Okay, that one time I did attend one of the free courses my university provided. I had to start from scratch (like many expats). Scratch means sounds of alphabets, numbers and days of the week. But after the first class, I was so overwhelmed that I just quit going to any other free language course my uni offered because … (I can give you as many reasons as possible). I will just say, I must have taken up those classes. Anyway, what’s gone is gone. So, I basically picked up my German from here and there in bits and pieces.I just listened and listened (songs and luckily I do have some favorite German artists) and spoke in broken pieces until I took the decision of doing a German course which is after 6 years ( I wanted to do this course since last year but well.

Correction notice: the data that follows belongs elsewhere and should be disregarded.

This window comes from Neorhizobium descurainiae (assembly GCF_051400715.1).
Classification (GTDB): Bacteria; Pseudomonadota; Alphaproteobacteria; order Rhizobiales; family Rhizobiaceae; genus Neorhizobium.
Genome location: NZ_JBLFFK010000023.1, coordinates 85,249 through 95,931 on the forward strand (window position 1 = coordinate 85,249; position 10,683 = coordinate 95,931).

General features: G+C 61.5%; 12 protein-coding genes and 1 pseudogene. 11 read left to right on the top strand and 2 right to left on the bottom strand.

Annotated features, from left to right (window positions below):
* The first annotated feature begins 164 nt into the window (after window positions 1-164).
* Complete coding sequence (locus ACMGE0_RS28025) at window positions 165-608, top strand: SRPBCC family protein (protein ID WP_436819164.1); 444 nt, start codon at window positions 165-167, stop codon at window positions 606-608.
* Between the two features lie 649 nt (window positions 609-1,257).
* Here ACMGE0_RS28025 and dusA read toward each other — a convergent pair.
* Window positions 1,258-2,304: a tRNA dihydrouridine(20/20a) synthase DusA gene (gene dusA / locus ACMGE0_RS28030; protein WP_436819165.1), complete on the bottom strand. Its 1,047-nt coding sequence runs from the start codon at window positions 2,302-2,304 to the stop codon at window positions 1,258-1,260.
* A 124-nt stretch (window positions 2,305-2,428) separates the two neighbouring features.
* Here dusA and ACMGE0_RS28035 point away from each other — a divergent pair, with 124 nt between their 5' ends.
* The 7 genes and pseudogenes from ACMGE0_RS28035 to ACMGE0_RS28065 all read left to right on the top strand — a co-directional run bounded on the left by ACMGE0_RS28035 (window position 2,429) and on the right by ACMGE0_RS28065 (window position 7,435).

It’s my second month in the class now and I literally could hold a (non-stop) 5-minute conversation about my work with my boss and I even wrote an official email in German with my lab collaborators (My colleagues proof checked it first of course). But that’s already a win and my boss mailed me back congratulating on my language and yes, I am proud. What I learned through a bad decision of taking those classes and what I would tell my younger self who arrived fresh in Germany is this: Take up those damn free class and learn those tips and excel at one of the toughest languages. More power to you and good luck. I am also sure each and every class will be worth it when you start including words without hesitating into your sentences like“Ich bin Naturwissenschaftlerin und Ich war in die Tschechischen Republik” (As noticed by better German speakers, there are mistakes in the above sentence. I am still learning )(There is no logic behind the sentence. It just says I am a scientist and I was in the Czech republic) I just used two words which I took ages to pronounce properly.